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Latin America 2012: Germany’s Perspective

Good outlook, but marred by growing protectionism.


Worldwide recession, the evolution of commodity prices and competitive Chinese industries were the prevailing factors to influence Latin American economies in 2011. Additionally, a declining internal demand in
Brazil, Latin America’s biggest economy, affected the markets of the subcontinent. As a consequence, certain economies have started protecting their markets by complicating imports or rising tariffs. These factors will likely continue affecting German business in the region. In 2012 the evolution in commodity prices, external demand, inflation and exchange rates will influence Latin American markets. If these fields do not evolve in a favorable way, the region’s politicians will presumably react with even more protectionist measures. German companies are invited to observe how these fields evolve and should be prepared to cope with possible measures that hamper imports.


At the same time, due to a rising demand of an emerging middle class, Latin America holds a wide range of business opportunities to German companies. In order to achieve a higher living standard, Latin American households have been increasing their demand for high-quality products. In this regard, German high-standard products can benefit from this rising demand. Still, one has to keep in mind that this higher consumption is not necessarily the result of a higher income. It is rather often financed by credits and followed by rising inabilities to pay the debts.


Along with business opportunities that evolve from the rising middle class, there are several other fields where German companies can be successful in 2012: Especially in Argentina and Brazil, the food industry is on the rise. Brazil offers opportunities in its shipping industry and its “pre-salt” oil development. In Colombia, the petrol and carbon sector is booming, but also the tourism sector is growing at impressive rates.




Even though the Brazilian economy has suffered a setback in the second half of 2011, it is already recovering and attractive to German business in 2012. Infrastructure programs, tremendous raw material deposits combined with a growing demand of an emerging middle class, declining inequality and a rising educational level boost the  economy. In this context, German high-standard products can be of particular interest to satisfy the emerging middle class. Due to its protectionist measures which include high import tariffs it is [more] favorable to start a local production. Furthermore, even though the big orders are already assigned, there are still business opportunities in the supplying industries related to the major events FIFA World Cup in 2014 and the Olympic Games in 2016.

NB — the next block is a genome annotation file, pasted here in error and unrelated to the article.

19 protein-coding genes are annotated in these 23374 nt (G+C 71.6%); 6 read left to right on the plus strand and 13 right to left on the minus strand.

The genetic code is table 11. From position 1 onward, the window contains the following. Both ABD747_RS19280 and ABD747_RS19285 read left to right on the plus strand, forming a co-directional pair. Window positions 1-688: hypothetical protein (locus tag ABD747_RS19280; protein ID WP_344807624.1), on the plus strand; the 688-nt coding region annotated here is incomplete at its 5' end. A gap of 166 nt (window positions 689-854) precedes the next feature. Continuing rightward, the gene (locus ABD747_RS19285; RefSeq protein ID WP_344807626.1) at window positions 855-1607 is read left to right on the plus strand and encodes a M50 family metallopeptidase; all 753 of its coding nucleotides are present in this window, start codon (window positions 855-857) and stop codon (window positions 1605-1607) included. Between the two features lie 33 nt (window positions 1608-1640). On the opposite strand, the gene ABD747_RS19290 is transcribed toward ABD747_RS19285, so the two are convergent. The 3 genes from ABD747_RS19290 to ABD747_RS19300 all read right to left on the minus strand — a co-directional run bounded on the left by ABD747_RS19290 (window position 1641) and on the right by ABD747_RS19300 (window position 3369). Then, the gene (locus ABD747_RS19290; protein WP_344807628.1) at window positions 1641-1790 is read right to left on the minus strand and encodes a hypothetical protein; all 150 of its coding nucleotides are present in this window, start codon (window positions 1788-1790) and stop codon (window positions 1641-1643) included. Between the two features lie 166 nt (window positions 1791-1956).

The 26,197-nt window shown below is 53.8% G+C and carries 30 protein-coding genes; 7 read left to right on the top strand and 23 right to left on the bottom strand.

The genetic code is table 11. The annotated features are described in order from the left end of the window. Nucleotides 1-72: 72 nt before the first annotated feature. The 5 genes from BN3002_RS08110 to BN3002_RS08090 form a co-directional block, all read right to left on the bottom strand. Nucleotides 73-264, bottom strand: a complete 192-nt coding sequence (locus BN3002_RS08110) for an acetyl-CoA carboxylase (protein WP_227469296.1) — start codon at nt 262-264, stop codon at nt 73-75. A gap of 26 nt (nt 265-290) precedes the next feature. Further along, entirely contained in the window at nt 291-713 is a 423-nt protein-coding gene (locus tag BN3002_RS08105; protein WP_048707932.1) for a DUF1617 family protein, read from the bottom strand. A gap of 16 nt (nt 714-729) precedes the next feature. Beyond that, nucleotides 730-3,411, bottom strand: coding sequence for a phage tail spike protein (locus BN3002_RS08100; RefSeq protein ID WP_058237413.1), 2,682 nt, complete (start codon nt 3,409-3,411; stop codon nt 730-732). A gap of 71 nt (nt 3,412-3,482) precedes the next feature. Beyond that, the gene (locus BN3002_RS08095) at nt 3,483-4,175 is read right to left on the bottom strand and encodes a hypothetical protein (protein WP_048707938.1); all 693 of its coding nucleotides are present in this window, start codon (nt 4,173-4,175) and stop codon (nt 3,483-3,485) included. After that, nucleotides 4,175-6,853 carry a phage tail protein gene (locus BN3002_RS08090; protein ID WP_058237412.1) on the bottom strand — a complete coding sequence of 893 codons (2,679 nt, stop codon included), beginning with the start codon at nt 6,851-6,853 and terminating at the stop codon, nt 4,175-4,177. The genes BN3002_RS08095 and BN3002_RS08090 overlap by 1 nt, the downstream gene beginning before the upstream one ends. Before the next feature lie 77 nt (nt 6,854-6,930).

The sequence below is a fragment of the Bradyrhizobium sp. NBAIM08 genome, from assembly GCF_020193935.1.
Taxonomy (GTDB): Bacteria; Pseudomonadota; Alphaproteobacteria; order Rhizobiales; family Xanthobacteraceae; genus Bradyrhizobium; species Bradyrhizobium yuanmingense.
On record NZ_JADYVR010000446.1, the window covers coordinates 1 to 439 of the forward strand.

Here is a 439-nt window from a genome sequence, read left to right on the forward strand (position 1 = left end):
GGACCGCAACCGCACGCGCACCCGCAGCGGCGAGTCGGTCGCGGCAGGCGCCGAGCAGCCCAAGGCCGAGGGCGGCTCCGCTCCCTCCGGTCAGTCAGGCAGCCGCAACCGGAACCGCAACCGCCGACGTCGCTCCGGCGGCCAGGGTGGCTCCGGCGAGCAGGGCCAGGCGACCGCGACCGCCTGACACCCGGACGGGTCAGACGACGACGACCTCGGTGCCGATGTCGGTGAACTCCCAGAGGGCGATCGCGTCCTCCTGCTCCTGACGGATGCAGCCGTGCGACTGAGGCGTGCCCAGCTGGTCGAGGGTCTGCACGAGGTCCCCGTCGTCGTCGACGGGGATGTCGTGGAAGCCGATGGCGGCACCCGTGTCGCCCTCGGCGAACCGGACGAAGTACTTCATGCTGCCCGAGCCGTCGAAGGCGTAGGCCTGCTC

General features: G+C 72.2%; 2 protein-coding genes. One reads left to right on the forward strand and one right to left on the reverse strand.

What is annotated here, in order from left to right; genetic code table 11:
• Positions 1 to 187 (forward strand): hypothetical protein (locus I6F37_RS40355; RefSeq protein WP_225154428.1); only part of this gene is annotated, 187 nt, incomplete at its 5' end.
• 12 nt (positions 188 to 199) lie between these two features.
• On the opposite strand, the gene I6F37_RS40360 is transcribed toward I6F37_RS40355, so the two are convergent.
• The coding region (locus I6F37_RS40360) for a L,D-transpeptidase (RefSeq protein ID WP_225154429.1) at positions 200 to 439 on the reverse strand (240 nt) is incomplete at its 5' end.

As already mentioned above, protectionist measures are presumed to be further influencing German business in 2012. Especially German enterprises based in Argentina have to take into account that the Argentinean government might introduce further measures similar to the already existing one-to-one regulation that forces companies to export goods with at least the same value as their imports. Still, the protectionist policy is not present for the whole region – on the contrary, countries such as Mexico and Chile are precursors in the promotion of free trade.


Another challenge may be the global competition for economic cooperation with Latin America: Due to its [successful handling] of the global economic and financial crisis as well as its importance as a commodity supplier, business in and with the region is attractive for countries all over the world. Although “Made in Germany” still enjoys a good reputation, concrete conclusions of contracts will depend on attractive offers.




This year it will be particularly challenging for German companies to cope with the protectionist measures the Brazilian government has taken to boost national economy. In order to stimulate national production and hinder foreign producers to congest the Brazilian market with low-priced goods, the government has taken measures such as rising tariffs and thereby complicating imports. This makes it particularly difficult for German exports to enter the Brazilian market. To avoid these regulations it can be advantageous to start producing locally in Brazil. Besides the protectionist measures, the prevailing complicated tax system will still be defying German business in 2012.

Christoph G. Schmitt is the General Manager of Germany-based Lateinamerika Verein (“Business Association for Latin America”. The research team at LAV also contributed to this column. 

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